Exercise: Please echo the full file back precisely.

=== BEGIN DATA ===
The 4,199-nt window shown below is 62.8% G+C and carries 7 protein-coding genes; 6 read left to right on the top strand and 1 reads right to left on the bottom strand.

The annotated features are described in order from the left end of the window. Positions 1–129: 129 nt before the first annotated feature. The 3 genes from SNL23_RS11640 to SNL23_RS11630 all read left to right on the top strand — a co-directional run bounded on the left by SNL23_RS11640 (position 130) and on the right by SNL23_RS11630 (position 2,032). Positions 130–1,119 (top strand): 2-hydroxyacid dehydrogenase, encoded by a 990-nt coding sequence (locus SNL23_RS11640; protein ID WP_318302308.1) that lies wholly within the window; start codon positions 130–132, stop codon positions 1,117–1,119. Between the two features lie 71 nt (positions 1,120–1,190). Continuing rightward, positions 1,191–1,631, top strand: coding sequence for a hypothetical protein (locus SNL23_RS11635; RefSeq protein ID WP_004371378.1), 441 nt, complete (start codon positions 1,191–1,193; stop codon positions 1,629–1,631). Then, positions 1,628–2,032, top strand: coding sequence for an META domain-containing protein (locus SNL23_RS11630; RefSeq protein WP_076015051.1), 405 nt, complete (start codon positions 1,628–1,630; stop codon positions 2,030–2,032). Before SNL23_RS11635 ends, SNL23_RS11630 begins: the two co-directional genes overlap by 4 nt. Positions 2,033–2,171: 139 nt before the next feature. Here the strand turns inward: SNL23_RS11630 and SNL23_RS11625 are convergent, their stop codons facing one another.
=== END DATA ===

The 4,199-nt window shown below is 62.8% G+C and carries 7 protein-coding genes; 6 read left to right on the top strand and 1 reads right to left on the bottom strand.

The annotated features are described in order from the left end of the window. Positions 1–129: 129 nt before the first annotated feature. The 3 genes from SNL23_RS11640 to SNL23_RS11630 all read left to right on the top strand — a co-directional run bounded on the left by SNL23_RS11640 (position 130) and on the right by SNL23_RS11630 (position 2,032). Positions 130–1,119 (top strand): 2-hydroxyacid dehydrogenase, encoded by a 990-nt coding sequence (locus SNL23_RS11640; protein ID WP_318302308.1) that lies wholly within the window; start codon positions 130–132, stop codon positions 1,117–1,119. Between the two features lie 71 nt (positions 1,120–1,190). Continuing rightward, positions 1,191–1,631, top strand: coding sequence for a hypothetical protein (locus SNL23_RS11635; RefSeq protein ID WP_004371378.1), 441 nt, complete (start codon positions 1,191–1,193; stop codon positions 1,629–1,631). Then, positions 1,628–2,032, top strand: coding sequence for an META domain-containing protein (locus SNL23_RS11630; RefSeq protein WP_076015051.1), 405 nt, complete (start codon positions 1,628–1,630; stop codon positions 2,030–2,032). Before SNL23_RS11635 ends, SNL23_RS11630 begins: the two co-directional genes overlap by 4 nt. Positions 2,033–2,171: 139 nt before the next feature. Here the strand turns inward: SNL23_RS11630 and SNL23_RS11625 are convergent, their stop codons facing one another.